The Flame Endures: Brigid the Saint

Imbolc is a time to celebrate the coming of spring and is also the feast day of Saint Brigid (February 1). We’re delighted to share a post from Lunaea Weatherstone, a long-time Amber Lotus contributor and author of Tending Brigid’s Flame: Awaken to the Celtic Goddess of Hearth, Temple, and Forge. The following is an excerpt from Chapter One of Tending Brigid’s Flame. ~Amber Lotus

Celtic Mandala 2016 wall calendar

Brighid’s Mantle by Jen Delyth from our Celtic Mandala 2016 wall calendar. Click image for more info.

Why include a saint in a book largely intended for Pagan readers? To put it plainly, it’s because the saint and the goddess are one and the same. She never left. No other Western goddess has an unbroken history of worship. No other goddess has been clung to so passionately by her devotees, no matter what other canons of faith they accepted. To write a book about Brigid without including her saint aspect would be denying half her powers:

  • The power of endurance
  • The power of practical love
  • The power of bridging differences

As a Pagan, there was a time when I assumed that the goddess Brigid had simply been co-opted and whitewashed by the Church into something more manageable, less powerful. I see it somewhat differently now.

Travel back through time and imagine yourself as a Celtic woman in the mid-fifth century or so. Yours is a warrior society, and violent conflicts frequently end in brutal death. Women are often captured as slaves and their children raised as slaves. You are proud of your heritage, but life is hard, so hard. A new religion makes its way through the land, a gentle faith that promises peace. The new faith has a holy trinity, a concept familiar and dear to Celtic hearts, whose deities often appear in threes. It espouses hospitality, charity, care for the humble and downtrodden, freedom from slavery. These are all things that your goddess Brigid has always meant to those who love her. What mother wouldn’t welcome the chance to spare her children a lifetime of war, exchanging it perhaps for a lifetime of learning? And if this means that the new religion wants to call your goddess a saint, does that really matter so much? She is still Brigid.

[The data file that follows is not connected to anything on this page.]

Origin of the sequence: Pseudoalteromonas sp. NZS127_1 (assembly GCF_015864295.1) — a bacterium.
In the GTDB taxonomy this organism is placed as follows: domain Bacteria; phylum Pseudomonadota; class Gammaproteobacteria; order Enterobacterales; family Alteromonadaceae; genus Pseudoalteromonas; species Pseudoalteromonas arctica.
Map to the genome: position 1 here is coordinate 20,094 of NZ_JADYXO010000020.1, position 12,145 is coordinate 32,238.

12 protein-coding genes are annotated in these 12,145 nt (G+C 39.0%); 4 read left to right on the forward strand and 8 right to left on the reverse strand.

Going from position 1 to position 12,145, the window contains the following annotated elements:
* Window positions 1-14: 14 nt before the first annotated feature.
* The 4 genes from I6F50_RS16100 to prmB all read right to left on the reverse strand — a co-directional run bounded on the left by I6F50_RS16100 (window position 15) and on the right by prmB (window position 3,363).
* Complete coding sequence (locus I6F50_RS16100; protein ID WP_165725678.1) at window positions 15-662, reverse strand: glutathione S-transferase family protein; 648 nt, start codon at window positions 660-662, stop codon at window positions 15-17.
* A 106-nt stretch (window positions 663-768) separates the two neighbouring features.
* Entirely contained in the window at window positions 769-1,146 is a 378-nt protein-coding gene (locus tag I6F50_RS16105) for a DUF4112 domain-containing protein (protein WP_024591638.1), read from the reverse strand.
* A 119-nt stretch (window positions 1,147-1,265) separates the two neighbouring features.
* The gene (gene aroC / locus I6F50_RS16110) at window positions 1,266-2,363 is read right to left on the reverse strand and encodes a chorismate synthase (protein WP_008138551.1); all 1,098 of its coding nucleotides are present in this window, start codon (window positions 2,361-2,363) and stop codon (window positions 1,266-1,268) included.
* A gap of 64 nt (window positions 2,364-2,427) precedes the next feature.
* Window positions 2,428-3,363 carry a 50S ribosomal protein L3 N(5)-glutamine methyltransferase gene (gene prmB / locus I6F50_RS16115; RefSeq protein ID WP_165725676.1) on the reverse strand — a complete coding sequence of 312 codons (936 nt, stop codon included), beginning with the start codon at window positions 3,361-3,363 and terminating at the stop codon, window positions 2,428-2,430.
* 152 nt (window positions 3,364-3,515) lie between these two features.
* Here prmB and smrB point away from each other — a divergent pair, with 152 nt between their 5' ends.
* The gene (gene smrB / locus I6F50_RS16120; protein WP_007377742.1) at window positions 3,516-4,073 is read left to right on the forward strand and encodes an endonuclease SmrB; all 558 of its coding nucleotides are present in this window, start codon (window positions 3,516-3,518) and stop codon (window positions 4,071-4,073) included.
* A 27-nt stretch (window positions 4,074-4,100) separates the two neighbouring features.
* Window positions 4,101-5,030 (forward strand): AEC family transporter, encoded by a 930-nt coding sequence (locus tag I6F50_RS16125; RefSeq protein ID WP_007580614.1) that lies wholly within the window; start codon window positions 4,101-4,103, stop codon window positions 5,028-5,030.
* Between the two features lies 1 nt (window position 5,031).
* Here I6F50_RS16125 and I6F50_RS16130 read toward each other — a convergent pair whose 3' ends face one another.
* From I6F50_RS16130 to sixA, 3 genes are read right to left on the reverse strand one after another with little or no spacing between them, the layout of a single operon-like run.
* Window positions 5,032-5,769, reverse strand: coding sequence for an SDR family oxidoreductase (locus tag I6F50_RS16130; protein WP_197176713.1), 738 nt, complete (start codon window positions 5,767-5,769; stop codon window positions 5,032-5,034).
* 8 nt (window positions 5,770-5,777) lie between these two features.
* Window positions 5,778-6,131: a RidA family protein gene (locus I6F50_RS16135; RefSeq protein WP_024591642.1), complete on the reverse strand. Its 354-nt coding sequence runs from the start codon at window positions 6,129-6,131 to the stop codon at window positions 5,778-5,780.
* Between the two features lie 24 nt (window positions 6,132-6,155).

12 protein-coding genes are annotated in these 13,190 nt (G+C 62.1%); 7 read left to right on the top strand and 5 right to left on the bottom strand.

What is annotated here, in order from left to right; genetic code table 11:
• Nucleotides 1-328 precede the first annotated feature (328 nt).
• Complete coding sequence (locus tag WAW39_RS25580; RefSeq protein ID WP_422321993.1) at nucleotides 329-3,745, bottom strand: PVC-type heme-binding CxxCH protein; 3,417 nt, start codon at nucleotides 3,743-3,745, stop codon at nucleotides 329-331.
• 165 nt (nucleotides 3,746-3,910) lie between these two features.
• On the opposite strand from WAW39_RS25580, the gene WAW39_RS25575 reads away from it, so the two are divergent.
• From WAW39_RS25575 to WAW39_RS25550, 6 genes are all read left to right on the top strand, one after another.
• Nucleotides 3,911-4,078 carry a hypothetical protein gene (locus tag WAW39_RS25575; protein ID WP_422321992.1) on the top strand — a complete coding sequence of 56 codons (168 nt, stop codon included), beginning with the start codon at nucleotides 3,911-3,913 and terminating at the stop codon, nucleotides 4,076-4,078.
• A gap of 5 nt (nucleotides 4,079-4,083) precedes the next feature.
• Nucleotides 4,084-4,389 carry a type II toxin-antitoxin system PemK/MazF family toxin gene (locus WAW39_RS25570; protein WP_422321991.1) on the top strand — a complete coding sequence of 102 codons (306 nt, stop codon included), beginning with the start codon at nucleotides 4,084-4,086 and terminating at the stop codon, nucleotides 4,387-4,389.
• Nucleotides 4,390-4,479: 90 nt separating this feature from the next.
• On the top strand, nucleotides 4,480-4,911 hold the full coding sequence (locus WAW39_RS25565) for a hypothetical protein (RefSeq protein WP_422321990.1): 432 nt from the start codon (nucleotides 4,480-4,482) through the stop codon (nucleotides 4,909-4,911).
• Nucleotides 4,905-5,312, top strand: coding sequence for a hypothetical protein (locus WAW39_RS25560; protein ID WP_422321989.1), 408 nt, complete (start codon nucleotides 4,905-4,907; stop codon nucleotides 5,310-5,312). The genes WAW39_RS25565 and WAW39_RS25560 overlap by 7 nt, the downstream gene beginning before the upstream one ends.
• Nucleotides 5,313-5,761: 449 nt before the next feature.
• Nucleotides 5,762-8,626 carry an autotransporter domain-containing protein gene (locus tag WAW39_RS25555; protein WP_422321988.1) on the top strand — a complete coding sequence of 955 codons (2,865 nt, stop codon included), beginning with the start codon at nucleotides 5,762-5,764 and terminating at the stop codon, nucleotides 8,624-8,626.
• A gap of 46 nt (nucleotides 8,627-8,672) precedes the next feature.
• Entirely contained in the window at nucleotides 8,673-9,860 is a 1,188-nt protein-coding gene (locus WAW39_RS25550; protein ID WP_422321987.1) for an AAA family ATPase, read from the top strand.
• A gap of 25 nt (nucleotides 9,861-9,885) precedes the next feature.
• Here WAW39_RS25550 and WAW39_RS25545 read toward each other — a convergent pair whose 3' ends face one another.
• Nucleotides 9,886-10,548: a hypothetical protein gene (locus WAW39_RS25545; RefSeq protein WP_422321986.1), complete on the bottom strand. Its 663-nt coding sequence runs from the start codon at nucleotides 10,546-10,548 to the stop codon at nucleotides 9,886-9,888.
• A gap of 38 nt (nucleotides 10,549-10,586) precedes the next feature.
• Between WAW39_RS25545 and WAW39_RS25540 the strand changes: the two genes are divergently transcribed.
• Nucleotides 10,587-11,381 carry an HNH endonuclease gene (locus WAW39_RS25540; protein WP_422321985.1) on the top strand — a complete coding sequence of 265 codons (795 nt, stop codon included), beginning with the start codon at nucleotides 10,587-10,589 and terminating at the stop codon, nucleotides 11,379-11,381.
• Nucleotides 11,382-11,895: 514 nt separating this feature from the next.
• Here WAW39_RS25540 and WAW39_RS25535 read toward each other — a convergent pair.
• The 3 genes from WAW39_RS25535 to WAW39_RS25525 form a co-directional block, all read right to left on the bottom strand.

I can easily understand this from a Pagan perspective, because the cauldron of modern Goddess spirituality is also a melting pot. We love Demeter and Isis and Sarasvati and Pele and Changing Woman and Kuan Yin. Many of us also love Mary. It’s not a stretch for me to believe that the nuns in Saint Brigid’s monastery and the countrywomen tending their cattle, and all the thousands upon thousands of people since, loved the same qualities in their saint that I love in my goddess. As Celtic scholar Proinsias Mac Cana writes:

“Paradoxically, it is in the person of her Christian namesake St. Brighid that the pagan goddess survives best. For if the historical element in the legend of St. Brighid is slight, the mythological element is correspondingly extensive, and it is clear beyond question that the saint has usurped the role of the goddess and much of her mythological tradition…. It must be accepted, therefore, that no clear distinction can be made between the goddess and the saint and that in all probability Brighid’s great monastery of Kildare was formerly a pagan sanctuary…. Brighid became St. Brighid and her cult continued uninterrupted.”

“Continued uninterrupted”—how wonderful that is! Envision a perpetual flame dedicated to the Goddess, tended faithfully by women. When the new religion came, the holy women built a monastery on their sacred site, and the flame continued to burn there uninterrupted, tended now by nuns. As late as the twelfth century—six hundred years after Saint Brigid’s death—the flame still burned. It may have burned until the sixteenth century, when the monasteries were suppressed. In 1993, the perpetual flame was relit, and it burns to this day.


Lunaea Weatherstone is a priestess dedicated to Brigid and a flamekeeper tending the Goddess’s perpetual flame. As priestess, writer, teacher, and tarot counselor, Lunaea has served the Pagan community for more than twenty-five years, including her time as owner/editor of SageWoman magazine. As Grove Mother for the Sisterhood of the Silver Branch, she offers year-long programs in goddess spirituality. Lunaea has been working with the tarot for forty years and is the author of the Victorian Fairy Tarot and the Mystical Cats Tarot.


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